At various times, attempts to link this method with the Christian mystics have been made-whether it is with those from northern Europe (Eckhart, Tauler, Suso, Ruysbroeck) or the later Spanish mystics (Saint Teresa of Avila, Saint John of the Cross). But when Saint John of the Cross, in the Ascent of Mount Carmel and in the Dark Night of the Soul, speaks of the need for purification, for detachment from the world of the senses, he does not conceive of that detachment as an end in itself. "To arrive at what now you do not enjoy, you must go where you do not enjoy. To reach what you do not know, you must go where you do not know. To come into possession of what you do not have, you must go where now you have nothing" (Ascent of Mount Carmel, 1. 13. 11). In Eastern Asia these classic texts of Saint John of the Cross have been, at times, interpreted as a confirmation of Eastern ascetic methods. But this Doctor of the Church does not merely propose detachment from the world. He proposes detachment from the world in order to unite oneself to that which is outside of the world-by this I do not mean nirvana, but a personal God. Union with Him comes about not only through purification, but through love.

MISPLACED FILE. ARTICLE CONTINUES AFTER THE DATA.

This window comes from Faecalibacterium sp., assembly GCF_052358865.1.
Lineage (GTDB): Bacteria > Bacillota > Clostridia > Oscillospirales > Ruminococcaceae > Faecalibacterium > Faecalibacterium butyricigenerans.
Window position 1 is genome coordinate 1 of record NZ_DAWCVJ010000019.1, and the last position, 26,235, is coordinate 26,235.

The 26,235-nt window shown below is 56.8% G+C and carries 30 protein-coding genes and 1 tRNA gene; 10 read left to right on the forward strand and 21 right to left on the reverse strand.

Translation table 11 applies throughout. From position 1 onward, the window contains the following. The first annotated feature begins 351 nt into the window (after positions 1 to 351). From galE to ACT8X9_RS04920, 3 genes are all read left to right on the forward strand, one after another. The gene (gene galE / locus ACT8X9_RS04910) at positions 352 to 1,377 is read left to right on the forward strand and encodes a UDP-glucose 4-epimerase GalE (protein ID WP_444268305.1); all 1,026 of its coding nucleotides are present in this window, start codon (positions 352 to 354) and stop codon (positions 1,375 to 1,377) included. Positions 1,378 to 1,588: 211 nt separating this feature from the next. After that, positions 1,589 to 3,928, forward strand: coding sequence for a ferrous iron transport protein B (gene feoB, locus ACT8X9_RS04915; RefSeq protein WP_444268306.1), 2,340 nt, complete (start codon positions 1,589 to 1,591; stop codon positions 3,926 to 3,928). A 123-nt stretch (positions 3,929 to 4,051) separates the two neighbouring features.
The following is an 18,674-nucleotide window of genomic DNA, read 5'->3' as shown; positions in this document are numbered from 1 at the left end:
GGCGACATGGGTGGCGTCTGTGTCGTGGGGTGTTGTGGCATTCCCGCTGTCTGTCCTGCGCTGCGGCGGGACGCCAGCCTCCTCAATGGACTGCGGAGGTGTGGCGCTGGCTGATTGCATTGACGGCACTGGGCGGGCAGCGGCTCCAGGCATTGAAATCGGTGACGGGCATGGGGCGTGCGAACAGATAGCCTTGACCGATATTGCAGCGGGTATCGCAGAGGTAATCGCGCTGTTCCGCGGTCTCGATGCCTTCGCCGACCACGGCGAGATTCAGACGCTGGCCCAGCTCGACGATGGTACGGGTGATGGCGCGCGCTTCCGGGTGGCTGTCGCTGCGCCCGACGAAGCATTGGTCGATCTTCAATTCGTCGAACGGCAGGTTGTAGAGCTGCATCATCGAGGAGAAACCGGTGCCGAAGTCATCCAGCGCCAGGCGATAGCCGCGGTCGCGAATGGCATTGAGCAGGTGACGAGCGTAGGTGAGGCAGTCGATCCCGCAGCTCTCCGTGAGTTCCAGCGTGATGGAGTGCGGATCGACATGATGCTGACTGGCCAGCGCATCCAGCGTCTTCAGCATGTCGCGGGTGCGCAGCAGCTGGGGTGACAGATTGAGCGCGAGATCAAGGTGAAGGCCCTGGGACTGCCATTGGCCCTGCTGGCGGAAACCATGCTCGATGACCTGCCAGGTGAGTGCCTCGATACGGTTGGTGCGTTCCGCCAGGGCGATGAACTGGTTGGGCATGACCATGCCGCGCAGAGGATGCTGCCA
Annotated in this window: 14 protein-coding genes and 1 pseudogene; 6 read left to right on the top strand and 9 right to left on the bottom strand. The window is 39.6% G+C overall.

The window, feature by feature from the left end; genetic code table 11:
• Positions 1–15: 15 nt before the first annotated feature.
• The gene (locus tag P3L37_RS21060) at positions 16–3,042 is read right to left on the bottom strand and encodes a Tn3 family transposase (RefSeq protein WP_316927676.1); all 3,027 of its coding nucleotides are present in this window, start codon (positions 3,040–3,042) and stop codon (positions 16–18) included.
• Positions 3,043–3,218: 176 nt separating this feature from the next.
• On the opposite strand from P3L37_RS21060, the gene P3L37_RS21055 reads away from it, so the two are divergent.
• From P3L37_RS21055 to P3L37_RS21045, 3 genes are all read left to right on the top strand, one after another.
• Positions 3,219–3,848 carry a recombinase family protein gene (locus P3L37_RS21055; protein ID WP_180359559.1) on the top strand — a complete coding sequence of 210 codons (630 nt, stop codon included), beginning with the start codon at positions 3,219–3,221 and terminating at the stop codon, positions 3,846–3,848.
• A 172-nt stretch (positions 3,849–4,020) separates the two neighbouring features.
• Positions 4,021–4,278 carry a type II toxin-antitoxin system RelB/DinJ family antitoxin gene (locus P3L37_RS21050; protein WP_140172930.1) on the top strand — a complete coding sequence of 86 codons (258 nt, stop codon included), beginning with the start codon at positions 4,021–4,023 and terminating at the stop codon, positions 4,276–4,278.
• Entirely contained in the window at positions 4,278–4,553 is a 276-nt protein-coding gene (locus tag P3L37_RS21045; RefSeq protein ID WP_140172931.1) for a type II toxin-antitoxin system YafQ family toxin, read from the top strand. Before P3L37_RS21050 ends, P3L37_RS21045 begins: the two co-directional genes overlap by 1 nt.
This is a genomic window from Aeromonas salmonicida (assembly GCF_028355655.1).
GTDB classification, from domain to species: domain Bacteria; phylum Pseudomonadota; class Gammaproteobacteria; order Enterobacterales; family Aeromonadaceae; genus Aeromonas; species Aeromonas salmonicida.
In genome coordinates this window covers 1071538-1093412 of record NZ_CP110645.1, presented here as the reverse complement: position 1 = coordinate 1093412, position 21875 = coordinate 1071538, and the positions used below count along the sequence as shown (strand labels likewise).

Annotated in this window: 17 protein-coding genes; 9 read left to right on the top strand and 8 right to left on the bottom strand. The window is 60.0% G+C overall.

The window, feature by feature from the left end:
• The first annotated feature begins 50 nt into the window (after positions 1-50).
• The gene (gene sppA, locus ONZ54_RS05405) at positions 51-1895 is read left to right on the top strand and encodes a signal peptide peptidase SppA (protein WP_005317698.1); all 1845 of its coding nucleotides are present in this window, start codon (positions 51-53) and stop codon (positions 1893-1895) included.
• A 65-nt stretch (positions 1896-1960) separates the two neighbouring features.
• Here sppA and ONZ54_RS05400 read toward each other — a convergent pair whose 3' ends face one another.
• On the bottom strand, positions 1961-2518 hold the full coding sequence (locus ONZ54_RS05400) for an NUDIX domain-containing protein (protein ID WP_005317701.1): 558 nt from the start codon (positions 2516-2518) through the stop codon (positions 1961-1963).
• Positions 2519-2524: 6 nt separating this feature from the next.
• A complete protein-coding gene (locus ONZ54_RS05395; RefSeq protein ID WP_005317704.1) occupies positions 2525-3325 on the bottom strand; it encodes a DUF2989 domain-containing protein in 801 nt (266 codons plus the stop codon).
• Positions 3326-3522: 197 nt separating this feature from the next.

Carmelite mysticism begins at the point where the reflections of Buddha end, together with his instructions for the spiritual life. In the active and passive purification of the human soul, in those specific nights of the senses and the spirit, Saint John of the Cross sees, above all, the preparation necessary for the human soul to be permeated with the living flame of love. And this is also the title of his major work-The Living Flame of Love.
Therefore, despite similar aspects, there is a fundamental difference. Christian mysticism from every period-beginning with the era of the Fathers of
the Eastern and Western Church, to the great theologians of Scholasticism (such as Saint Thomas Aquinas), to the northern European mystics, to the Carmelite mystics-is not born of a purely negative "enlightenment." It is not born of an awareness of the evil which exists in man's attachment to the world through the senses, the intellect, and the spirit. Instead, Christian mysticism is born of the Revelation of the living God. This God opens Himself to union with man, arousing in him the capacity to be united with Him, especially by means of the theological virtues-faith, hope, and, above all, love.